Export–Import Bank of the United States
| Export–Import Bank of the United States |
|Headquarters||Lafayette Building, Washington, D.C.|
|Leaders||• Export-Import Bank of the United States/President|
• Export-Import Bank of the United States/Chairman
|Interest of||Nelson Cunningham|
|A spooky bank, central in US power projection around the world|
The Export–Import Bank of the United States (abbreviated as EXIM or the Bank) is the official export credit agency (ECA) of the United States federal government. Operating as a wholly owned federal government corporation, the Bank "assists in financing and facilitating U.S. exports of goods and services". Under its charter, the Bank does not compete with private sector lenders, but rather provides financing for transactions that would otherwise not occur because commercial lenders are either unable or unwilling to accept the political or commercial risks inherent in the deal.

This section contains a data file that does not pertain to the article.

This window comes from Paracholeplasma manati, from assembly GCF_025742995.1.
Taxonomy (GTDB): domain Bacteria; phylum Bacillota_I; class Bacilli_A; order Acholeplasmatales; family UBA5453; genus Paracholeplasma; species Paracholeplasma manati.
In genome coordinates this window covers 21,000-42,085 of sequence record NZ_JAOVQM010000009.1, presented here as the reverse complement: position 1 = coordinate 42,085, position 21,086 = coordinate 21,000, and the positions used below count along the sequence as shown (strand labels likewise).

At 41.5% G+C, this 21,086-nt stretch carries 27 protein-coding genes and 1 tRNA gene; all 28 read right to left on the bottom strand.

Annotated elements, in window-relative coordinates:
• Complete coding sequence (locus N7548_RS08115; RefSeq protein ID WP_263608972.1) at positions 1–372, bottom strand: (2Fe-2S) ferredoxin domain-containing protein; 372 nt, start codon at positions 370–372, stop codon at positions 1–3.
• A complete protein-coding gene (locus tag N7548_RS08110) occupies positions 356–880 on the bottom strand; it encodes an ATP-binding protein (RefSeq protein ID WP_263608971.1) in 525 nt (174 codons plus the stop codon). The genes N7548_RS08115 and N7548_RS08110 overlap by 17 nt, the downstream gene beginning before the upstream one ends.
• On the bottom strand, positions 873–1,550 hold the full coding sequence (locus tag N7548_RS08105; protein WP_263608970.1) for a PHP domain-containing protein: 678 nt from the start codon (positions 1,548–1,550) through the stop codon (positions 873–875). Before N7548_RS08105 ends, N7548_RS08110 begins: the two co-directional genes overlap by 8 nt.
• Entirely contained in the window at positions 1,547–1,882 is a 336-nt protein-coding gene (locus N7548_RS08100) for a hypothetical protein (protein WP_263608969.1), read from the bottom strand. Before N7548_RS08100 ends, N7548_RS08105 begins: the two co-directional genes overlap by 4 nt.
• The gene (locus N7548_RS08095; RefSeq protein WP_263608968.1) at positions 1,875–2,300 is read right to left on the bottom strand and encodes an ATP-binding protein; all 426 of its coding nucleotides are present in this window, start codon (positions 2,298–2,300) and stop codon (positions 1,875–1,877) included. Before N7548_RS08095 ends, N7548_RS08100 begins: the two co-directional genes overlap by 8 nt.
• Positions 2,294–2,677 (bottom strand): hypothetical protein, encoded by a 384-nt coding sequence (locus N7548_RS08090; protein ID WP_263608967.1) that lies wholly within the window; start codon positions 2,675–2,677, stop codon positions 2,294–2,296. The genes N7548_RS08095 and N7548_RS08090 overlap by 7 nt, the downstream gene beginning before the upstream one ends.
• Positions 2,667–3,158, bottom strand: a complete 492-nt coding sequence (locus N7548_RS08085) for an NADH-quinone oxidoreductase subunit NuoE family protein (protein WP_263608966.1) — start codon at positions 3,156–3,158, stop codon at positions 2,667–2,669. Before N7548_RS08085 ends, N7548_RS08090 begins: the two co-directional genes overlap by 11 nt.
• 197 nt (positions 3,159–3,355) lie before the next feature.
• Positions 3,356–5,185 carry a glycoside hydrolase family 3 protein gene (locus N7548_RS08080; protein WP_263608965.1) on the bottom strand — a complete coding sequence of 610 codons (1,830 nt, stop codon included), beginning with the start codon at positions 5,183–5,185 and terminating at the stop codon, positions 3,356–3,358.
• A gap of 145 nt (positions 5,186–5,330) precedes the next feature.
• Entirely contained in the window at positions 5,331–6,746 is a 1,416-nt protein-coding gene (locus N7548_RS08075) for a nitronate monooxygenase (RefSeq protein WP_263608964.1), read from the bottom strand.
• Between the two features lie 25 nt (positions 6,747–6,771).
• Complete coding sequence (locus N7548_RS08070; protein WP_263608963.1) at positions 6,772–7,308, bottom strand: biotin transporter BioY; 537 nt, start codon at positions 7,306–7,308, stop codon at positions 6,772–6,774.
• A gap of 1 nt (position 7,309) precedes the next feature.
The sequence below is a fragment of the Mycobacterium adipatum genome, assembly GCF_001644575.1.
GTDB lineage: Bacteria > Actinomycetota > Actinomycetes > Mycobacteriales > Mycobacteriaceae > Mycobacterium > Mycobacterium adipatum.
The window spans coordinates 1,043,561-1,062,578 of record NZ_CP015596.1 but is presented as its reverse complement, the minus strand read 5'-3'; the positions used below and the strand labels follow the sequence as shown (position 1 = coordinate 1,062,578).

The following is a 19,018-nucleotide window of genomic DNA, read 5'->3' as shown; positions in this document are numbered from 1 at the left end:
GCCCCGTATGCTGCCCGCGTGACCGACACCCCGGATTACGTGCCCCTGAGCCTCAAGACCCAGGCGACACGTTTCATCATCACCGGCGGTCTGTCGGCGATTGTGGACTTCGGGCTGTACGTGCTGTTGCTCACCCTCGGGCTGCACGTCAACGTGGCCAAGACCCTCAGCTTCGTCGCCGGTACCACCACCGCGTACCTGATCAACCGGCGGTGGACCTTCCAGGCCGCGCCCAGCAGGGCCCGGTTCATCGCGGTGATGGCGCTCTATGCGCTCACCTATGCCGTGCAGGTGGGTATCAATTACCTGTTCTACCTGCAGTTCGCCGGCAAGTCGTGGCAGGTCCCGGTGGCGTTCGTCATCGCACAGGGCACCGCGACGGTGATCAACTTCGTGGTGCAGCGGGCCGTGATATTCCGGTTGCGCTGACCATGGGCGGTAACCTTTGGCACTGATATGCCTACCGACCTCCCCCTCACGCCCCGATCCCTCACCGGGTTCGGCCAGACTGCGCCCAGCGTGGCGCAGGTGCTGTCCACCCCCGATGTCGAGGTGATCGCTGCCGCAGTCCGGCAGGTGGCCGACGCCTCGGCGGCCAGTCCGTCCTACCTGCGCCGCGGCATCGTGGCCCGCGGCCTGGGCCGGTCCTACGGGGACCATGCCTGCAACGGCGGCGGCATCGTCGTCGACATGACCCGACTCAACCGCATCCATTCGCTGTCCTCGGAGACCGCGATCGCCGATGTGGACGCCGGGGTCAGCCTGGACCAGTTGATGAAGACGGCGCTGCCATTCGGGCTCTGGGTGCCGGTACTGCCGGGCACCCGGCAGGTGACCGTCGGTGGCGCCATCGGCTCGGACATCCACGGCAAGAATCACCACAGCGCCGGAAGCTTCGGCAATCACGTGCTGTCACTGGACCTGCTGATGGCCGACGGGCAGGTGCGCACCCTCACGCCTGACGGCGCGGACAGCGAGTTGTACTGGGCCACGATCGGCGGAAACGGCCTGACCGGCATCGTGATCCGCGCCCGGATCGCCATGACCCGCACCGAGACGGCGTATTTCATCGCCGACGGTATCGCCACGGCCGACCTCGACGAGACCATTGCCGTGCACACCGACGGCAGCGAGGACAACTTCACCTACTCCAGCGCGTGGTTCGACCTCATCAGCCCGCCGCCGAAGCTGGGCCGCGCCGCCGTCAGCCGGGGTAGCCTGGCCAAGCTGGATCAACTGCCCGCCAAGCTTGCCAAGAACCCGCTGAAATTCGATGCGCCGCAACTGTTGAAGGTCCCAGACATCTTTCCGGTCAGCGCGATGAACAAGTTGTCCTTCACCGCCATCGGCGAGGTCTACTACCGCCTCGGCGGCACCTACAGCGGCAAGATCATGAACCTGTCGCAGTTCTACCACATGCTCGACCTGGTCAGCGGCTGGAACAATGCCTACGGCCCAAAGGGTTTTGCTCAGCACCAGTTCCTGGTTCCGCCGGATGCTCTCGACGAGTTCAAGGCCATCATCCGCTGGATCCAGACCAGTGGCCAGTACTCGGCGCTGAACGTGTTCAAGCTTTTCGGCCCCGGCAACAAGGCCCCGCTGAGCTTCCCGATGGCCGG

Diane Katz, a Research Fellow in Regulatory Policy at The Heritage Foundation testified to the United States House of Representatives in 2014 that "the bank’s OIG and the U.S. Government Accountability Office have repeatedly documented transgressions in bank operations, including inadequate due diligence and insufficient risk management."
September 11, 2001
|Silk Way Airlines||“Last year, I wrote an article reporting that the Silk Way Airlines of Azerbaijan made 350 secret flights to transport hundreds of tons of weapons from Bulgaria to ISIS terrorists in Syria and other Middle Eastern countries between 2014 and 2017. We now have a new surprising revelation that Silk Way received $419.5 million of loans from the U.S. Export-Import Bank (EXIM) to buy three 747-8 cargo planes from Boeing to continue its sinister operations.”||Harut Sassounian||5 September 2018|
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